Taking the Kids: Even if it rains, glamping is still fun

By Eileen Ogintz

Tribune Content Agency

Rain or shine?

I’ve been stuck in a hurricane in Orlando, a tropical storm in Hawaii, blizzards in Colorado, and then came our Montana foray at the deluxe “glamping” Resort at Paws Up, on a 37,000-acre ranch near the Blackfoot River and just 35 miles from the Missoula International Airport, though many guests weren’t flying this summer.

For the uninitiated, glamping means experiencing the outdoors without the work or challenges (except maybe weather!) that camping typically requires. We had a sizeable platform tent that was more like a mini well-appointed house overlooking the river with a four-poster bed, ceiling fan and stove — even heated bathroom floors, robes and fluffy towels in a bathroom complete with a stone-tiled hot shower and double sinks.

Inside our glamping tent at The Resort at Paws Up
Inside our glamping tent at The Resort at Paws Up

There was room service, a camp butler, who catered to our needs, and a chef to prepare our meals. Our Pinnacle Camp, one of six, sat on a bluff overlooking the confluence of the Blackfoot River and Elk Creek and offered a welcome stone fireplace. (Other tent camps even had three-bedroom tents!)

Glamping. Like RVing, has been especially popular this summer as families who have been stuck at home for months want to enjoy the outdoors but without the work of camping — or this pandemic summer, sharing a bathroom or shower. And when it rains, we discovered, we were much more comfortable than in a traditional tent.

San Francisco mom and businesswoman Suha Jhaveri, meanwhile, just wanted to have some fun with her 11-year-old son after a stressful spring juggling work, cooking and her son’s remote schooling.

A little rain can't stop the fun in the Big Sky State - at Paws Up Resort
A little rain can’t stop the fun in the Big Sky State – at Paws Up Resort

So the duo left dad at home and embarked on a road trip from San Francisco to a place where her biggest decisions would be what to do and what to eat.

“It was a digital detox too,” Jhaveri said, though there is Wi-Fi at Paws Up. Some nights they had tent room service, listened to an audio book (no TVs in the tent) and worked on a 1,000-piece crossword puzzle.

“I wasn’t bored,” said Millen, who went fly-fishing, biking, go karting and played paintball. Even with so many activities, he said, “it’s been very relaxing.”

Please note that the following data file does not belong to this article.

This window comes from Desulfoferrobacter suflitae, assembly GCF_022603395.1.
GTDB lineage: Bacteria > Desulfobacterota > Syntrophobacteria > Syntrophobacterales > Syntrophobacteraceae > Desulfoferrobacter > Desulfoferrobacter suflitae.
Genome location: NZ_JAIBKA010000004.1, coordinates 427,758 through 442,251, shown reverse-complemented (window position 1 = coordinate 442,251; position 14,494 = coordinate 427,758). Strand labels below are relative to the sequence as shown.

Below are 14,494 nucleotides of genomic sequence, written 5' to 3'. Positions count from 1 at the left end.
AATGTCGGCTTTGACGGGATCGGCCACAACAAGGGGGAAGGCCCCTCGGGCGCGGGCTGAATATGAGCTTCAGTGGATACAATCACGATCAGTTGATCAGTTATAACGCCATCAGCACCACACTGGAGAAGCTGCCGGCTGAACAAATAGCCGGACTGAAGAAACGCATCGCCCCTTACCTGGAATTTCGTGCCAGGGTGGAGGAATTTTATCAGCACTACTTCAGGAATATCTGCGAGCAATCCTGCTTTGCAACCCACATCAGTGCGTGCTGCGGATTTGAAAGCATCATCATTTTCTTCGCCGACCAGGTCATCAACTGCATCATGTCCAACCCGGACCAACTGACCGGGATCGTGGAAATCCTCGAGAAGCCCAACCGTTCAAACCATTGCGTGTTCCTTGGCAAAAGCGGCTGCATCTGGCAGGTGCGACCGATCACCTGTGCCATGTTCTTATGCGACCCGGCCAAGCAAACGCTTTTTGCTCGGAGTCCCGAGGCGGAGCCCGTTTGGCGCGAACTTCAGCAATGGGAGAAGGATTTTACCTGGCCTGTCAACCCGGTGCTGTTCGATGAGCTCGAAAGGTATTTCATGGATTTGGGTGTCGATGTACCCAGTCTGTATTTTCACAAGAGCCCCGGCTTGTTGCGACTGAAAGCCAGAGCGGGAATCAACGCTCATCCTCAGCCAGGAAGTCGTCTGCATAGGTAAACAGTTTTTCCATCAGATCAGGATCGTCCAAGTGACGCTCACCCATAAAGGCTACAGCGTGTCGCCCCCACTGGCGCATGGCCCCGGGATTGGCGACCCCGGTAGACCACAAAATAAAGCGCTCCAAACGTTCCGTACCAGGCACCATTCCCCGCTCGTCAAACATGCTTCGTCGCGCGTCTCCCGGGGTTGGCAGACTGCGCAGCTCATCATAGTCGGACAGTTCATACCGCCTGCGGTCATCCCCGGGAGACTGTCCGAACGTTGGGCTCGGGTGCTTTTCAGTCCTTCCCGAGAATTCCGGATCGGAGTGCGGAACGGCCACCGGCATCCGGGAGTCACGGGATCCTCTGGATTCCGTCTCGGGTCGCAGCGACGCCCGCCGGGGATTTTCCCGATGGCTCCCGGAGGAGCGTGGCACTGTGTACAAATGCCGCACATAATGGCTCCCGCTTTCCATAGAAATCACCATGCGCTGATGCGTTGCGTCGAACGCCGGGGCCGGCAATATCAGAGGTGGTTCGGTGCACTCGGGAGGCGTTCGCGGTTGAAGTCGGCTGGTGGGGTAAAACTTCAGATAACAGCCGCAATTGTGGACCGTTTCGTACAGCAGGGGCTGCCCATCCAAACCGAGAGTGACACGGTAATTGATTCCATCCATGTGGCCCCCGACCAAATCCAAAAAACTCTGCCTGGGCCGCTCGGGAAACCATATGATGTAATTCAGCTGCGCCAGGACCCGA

“This is a fabulous experience,” said Rebecca Jennings, here from Louisville, Kentucky, with her husband and two daughters, as well as family friends. “There are so many things here that they couldn’t normally do at home,” she said. The weather didn’t stop them.

“Horseback riding was a little cold but still fun in the rain,” said Sydney Jennings, 10.

Paws Up Executive Chef Sunny Gin prepares Chuck Wagon dinner feast
Paws Up Executive Chef Sunny Gin prepares Chuck Wagon dinner feast

“I liked the ropes course, but it was a little more slippery in the rain,” added her older sister Parker, 14.

There were also organized kids’ activities, cookouts, fly-fishing, go-karting and even a private island for water sports about 15 minutes away. And while the 36 tents spread out over six “camps” closed for the winter, there are 28 luxury homes, including a new area designed for couples (and romance), and a plethora of winter sports.

Paws Up may well be the most deluxe glamping destination in the country starting at $2,540 a night for a family of four in a two-bedroom tent. And with so many schools starting remotely, this may be the season for an end of summer or fall getaway. (September rates are less and there is a Summer Family Vacation Inclusive offer.)

Horseback riding at Paws Up
Horseback riding at Paws Up

The resort includes meals but charges for the various activities, which is why, staff said, guests typically don’t cancel when it rains — as it did the entire three days we visited. None of us let the weather deter us from hiking, horseback riding, ATVing to Garnet, Montana, a nearby well-preserved ghost town, getting soaked in the process.

There are also nanny services for babies, as well as one of the most unique spas I’ve seen, with services in tents.

Montana is famous for fly-fishing and we gave it a try, but as soon as our Paws Up fly-fish guide, Matt Spangler, looked at the muddy river water, he knew the score: the rain and muddy water means the fish can’t see the artfully made flies he has tied to our poles.

Still, he worked hard teaching us as we floated four miles or so down the Blackfoot River, getting colder and wetter, the fish nowhere to be found. At least we saw a nest full of ospreys and a bald eagle before Spangler suggested we quit.

Yes, we found the bald eagle nest - two youngsters on alert
Yes, we found the bald eagle nest – two youngsters on alert

The rain let up enough for the popular Chuck Wagon outdoor dinner, complete with archery and axe-throwing –very popular with the kids — and, of course, a singing cowboy. It was still damp and cold but such a feast — huge tomahawk steaks, cedar-planked grilled salmon, ribs and chicken, tofu and hotdogs for the kids all prepared over a big open fire and all varieties of sides — corn muffins and heirloom tomato salad, baked beans, corn on the cob, grilled veggies, cobbler and s’mores with all the fixings for dessert.

“The fun doesn’t stop because of a little rain,” said Paws Up executive chef Sunny Gin as he manned the steaks and ribs over the fire.

Afterward, we had planned to spend a little time at our Pinnacle Camp Pavilion where we could relax next to the giant fire, but the long day in the rain had taken its toll. A hot bath, yes, our cabin had a claw-foot bathtub! We collapsed in bed — happy we didn’t let the rain stop us — too much anyway.

© 2020 EILEEN OGINTZ

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